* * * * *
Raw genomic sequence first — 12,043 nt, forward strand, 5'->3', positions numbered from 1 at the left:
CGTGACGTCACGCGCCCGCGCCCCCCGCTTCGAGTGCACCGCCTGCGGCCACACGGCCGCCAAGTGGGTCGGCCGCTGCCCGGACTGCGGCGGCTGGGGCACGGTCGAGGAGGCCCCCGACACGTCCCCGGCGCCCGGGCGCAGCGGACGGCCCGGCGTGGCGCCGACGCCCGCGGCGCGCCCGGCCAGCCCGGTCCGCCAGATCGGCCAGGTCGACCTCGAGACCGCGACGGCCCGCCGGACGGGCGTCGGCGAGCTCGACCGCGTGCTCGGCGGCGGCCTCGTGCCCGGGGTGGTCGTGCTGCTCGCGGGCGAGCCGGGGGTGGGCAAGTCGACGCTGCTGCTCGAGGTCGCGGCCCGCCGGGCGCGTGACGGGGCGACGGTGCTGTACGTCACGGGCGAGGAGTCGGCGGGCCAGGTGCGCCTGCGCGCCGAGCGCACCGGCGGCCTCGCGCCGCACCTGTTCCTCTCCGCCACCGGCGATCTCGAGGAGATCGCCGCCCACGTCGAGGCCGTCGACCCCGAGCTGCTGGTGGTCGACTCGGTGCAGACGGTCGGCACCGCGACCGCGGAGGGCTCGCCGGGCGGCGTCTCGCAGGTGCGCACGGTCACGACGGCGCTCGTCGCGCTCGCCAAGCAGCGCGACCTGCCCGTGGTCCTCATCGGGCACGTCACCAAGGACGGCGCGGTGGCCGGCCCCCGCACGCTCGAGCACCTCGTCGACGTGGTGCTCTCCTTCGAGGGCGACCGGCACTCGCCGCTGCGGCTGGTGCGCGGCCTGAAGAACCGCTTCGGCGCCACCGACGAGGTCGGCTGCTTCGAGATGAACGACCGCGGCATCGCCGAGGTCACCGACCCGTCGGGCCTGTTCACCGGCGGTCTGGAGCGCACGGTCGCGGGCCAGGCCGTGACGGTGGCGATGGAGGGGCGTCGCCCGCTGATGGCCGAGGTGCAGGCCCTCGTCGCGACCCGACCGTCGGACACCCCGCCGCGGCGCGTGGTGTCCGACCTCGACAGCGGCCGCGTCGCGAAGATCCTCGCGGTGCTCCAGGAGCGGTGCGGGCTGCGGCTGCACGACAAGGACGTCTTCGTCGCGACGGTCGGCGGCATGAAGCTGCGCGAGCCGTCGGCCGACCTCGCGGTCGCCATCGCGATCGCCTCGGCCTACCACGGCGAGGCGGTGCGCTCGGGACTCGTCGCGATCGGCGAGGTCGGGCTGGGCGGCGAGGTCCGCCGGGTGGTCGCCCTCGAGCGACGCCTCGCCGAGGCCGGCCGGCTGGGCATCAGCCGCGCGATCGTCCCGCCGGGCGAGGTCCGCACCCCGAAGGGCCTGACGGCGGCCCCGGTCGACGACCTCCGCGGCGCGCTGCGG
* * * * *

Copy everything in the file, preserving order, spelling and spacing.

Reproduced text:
Raw genomic sequence first — 12,043 nt, forward strand, 5'->3', positions numbered from 1 at the left:
CGTGACGTCACGCGCCCGCGCCCCCCGCTTCGAGTGCACCGCCTGCGGCCACACGGCCGCCAAGTGGGTCGGCCGCTGCCCGGACTGCGGCGGCTGGGGCACGGTCGAGGAGGCCCCCGACACGTCCCCGGCGCCCGGGCGCAGCGGACGGCCCGGCGTGGCGCCGACGCCCGCGGCGCGCCCGGCCAGCCCGGTCCGCCAGATCGGCCAGGTCGACCTCGAGACCGCGACGGCCCGCCGGACGGGCGTCGGCGAGCTCGACCGCGTGCTCGGCGGCGGCCTCGTGCCCGGGGTGGTCGTGCTGCTCGCGGGCGAGCCGGGGGTGGGCAAGTCGACGCTGCTGCTCGAGGTCGCGGCCCGCCGGGCGCGTGACGGGGCGACGGTGCTGTACGTCACGGGCGAGGAGTCGGCGGGCCAGGTGCGCCTGCGCGCCGAGCGCACCGGCGGCCTCGCGCCGCACCTGTTCCTCTCCGCCACCGGCGATCTCGAGGAGATCGCCGCCCACGTCGAGGCCGTCGACCCCGAGCTGCTGGTGGTCGACTCGGTGCAGACGGTCGGCACCGCGACCGCGGAGGGCTCGCCGGGCGGCGTCTCGCAGGTGCGCACGGTCACGACGGCGCTCGTCGCGCTCGCCAAGCAGCGCGACCTGCCCGTGGTCCTCATCGGGCACGTCACCAAGGACGGCGCGGTGGCCGGCCCCCGCACGCTCGAGCACCTCGTCGACGTGGTGCTCTCCTTCGAGGGCGACCGGCACTCGCCGCTGCGGCTGGTGCGCGGCCTGAAGAACCGCTTCGGCGCCACCGACGAGGTCGGCTGCTTCGAGATGAACGACCGCGGCATCGCCGAGGTCACCGACCCGTCGGGCCTGTTCACCGGCGGTCTGGAGCGCACGGTCGCGGGCCAGGCCGTGACGGTGGCGATGGAGGGGCGTCGCCCGCTGATGGCCGAGGTGCAGGCCCTCGTCGCGACCCGACCGTCGGACACCCCGCCGCGGCGCGTGGTGTCCGACCTCGACAGCGGCCGCGTCGCGAAGATCCTCGCGGTGCTCCAGGAGCGGTGCGGGCTGCGGCTGCACGACAAGGACGTCTTCGTCGCGACGGTCGGCGGCATGAAGCTGCGCGAGCCGTCGGCCGACCTCGCGGTCGCCATCGCGATCGCCTCGGCCTACCACGGCGAGGCGGTGCGCTCGGGACTCGTCGCGATCGGCGAGGTCGGGCTGGGCGGCGAGGTCCGCCGGGTGGTCGCCCTCGAGCGACGCCTCGCCGAGGCCGGCCGGCTGGGCATCAGCCGCGCGATCGTCCCGCCGGGCGAGGTCCGCACCCCGAAGGGCCTGACGGCGGCCCCGGTCGACGACCTCCGCGGCGCGCTGCGG